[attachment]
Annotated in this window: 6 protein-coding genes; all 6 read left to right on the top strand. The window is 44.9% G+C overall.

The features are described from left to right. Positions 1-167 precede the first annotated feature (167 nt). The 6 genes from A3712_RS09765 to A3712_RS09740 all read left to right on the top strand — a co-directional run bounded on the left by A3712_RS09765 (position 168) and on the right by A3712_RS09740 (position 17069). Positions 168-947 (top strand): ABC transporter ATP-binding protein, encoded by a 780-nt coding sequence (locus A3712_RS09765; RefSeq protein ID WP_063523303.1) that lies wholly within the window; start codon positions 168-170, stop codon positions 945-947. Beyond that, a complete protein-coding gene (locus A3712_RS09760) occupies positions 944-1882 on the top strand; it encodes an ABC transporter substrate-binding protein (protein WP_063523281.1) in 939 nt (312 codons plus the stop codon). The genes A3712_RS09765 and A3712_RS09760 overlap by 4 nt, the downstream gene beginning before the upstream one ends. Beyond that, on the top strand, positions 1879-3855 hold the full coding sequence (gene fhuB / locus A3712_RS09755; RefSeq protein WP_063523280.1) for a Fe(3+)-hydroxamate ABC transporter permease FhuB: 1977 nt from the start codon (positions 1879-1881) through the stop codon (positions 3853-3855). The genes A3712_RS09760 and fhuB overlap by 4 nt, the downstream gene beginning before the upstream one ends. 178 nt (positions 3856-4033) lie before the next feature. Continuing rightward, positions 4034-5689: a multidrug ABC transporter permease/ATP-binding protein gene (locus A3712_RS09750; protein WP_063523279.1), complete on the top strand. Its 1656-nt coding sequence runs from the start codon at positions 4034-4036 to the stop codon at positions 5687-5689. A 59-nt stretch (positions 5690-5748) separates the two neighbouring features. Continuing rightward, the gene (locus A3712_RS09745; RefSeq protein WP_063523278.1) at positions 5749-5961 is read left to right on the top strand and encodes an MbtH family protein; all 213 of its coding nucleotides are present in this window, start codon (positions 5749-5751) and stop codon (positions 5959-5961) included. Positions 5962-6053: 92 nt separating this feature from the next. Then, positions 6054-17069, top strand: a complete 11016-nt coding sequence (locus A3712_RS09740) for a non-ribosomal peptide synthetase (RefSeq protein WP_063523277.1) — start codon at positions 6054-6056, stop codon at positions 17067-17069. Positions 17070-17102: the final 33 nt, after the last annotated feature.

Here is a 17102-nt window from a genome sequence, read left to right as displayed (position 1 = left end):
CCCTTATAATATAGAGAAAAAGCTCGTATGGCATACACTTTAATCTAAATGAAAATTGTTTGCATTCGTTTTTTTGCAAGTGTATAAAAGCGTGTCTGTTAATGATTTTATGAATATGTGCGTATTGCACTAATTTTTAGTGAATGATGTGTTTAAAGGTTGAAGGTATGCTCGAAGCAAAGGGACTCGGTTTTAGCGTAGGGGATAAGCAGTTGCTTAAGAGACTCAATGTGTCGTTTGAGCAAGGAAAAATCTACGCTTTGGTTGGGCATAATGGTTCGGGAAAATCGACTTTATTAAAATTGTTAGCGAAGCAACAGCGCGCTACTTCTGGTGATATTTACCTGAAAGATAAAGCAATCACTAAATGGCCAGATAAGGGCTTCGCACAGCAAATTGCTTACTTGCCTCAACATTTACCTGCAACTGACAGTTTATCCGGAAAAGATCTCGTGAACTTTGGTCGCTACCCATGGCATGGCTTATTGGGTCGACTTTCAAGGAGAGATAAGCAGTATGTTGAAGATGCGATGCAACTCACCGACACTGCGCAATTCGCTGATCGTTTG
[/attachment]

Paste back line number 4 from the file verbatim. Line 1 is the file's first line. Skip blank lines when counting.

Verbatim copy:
CCCTTATAATATAGAGAAAAAGCTCGTATGGCATACACTTTAATCTAAATGAAAATTGTTTGCATTCGTTTTTTTGCAAGTGTATAAAAGCGTGTCTGTTAATGATTTTATGAATATGTGCGTATTGCACTAATTTTTAGTGAATGATGTGTTTAAAGGTTGAAGGTATGCTCGAAGCAAAGGGACTCGGTTTTAGCGTAGGGGATAAGCAGTTGCTTAAGAGACTCAATGTGTCGTTTGAGCAAGGAAAAATCTACGCTTTGGTTGGGCATAATGGTTCGGGAAAATCGACTTTATTAAAATTGTTAGCGAAGCAACAGCGCGCTACTTCTGGTGATATTTACCTGAAAGATAAAGCAATCACTAAATGGCCAGATAAGGGCTTCGCACAGCAAATTGCTTACTTGCCTCAACATTTACCTGCAACTGACAGTTTATCCGGAAAAGATCTCGTGAACTTTGGTCGCTACCCATGGCATGGCTTATTGGGTCGACTTTCAAGGAGAGATAAGCAGTATGTTGAAGATGCGATGCAACTCACCGACACTGCGCAATTCGCTGATCGTTTG